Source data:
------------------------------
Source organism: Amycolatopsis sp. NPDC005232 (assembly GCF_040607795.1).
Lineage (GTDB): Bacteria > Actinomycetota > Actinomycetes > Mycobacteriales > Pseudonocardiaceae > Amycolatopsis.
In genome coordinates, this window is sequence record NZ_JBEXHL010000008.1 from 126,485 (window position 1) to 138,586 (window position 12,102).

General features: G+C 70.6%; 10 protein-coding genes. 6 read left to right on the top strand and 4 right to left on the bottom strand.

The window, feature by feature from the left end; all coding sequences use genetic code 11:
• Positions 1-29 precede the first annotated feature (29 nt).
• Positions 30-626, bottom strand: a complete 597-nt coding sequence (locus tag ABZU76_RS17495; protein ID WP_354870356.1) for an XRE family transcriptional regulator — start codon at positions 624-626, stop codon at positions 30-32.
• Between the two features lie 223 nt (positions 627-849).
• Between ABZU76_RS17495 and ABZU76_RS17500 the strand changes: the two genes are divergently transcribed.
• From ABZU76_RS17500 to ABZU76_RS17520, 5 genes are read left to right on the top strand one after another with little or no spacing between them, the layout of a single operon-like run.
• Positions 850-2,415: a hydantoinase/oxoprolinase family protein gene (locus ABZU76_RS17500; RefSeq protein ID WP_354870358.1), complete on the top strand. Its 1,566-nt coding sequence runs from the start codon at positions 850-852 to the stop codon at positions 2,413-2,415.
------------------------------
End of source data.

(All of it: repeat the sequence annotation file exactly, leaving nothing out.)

Source organism: Amycolatopsis sp. NPDC005232 (assembly GCF_040607795.1).
Lineage (GTDB): Bacteria > Actinomycetota > Actinomycetes > Mycobacteriales > Pseudonocardiaceae > Amycolatopsis.
In genome coordinates, this window is sequence record NZ_JBEXHL010000008.1 from 126,485 (window position 1) to 138,586 (window position 12,102).

General features: G+C 70.6%; 10 protein-coding genes. 6 read left to right on the top strand and 4 right to left on the bottom strand.

The window, feature by feature from the left end; all coding sequences use genetic code 11:
• Positions 1-29 precede the first annotated feature (29 nt).
• Positions 30-626, bottom strand: a complete 597-nt coding sequence (locus tag ABZU76_RS17495; protein ID WP_354870356.1) for an XRE family transcriptional regulator — start codon at positions 624-626, stop codon at positions 30-32.
• Between the two features lie 223 nt (positions 627-849).
• Between ABZU76_RS17495 and ABZU76_RS17500 the strand changes: the two genes are divergently transcribed.
• From ABZU76_RS17500 to ABZU76_RS17520, 5 genes are read left to right on the top strand one after another with little or no spacing between them, the layout of a single operon-like run.
• Positions 850-2,415: a hydantoinase/oxoprolinase family protein gene (locus ABZU76_RS17500; RefSeq protein ID WP_354870358.1), complete on the top strand. Its 1,566-nt coding sequence runs from the start codon at positions 850-852 to the stop codon at positions 2,413-2,415.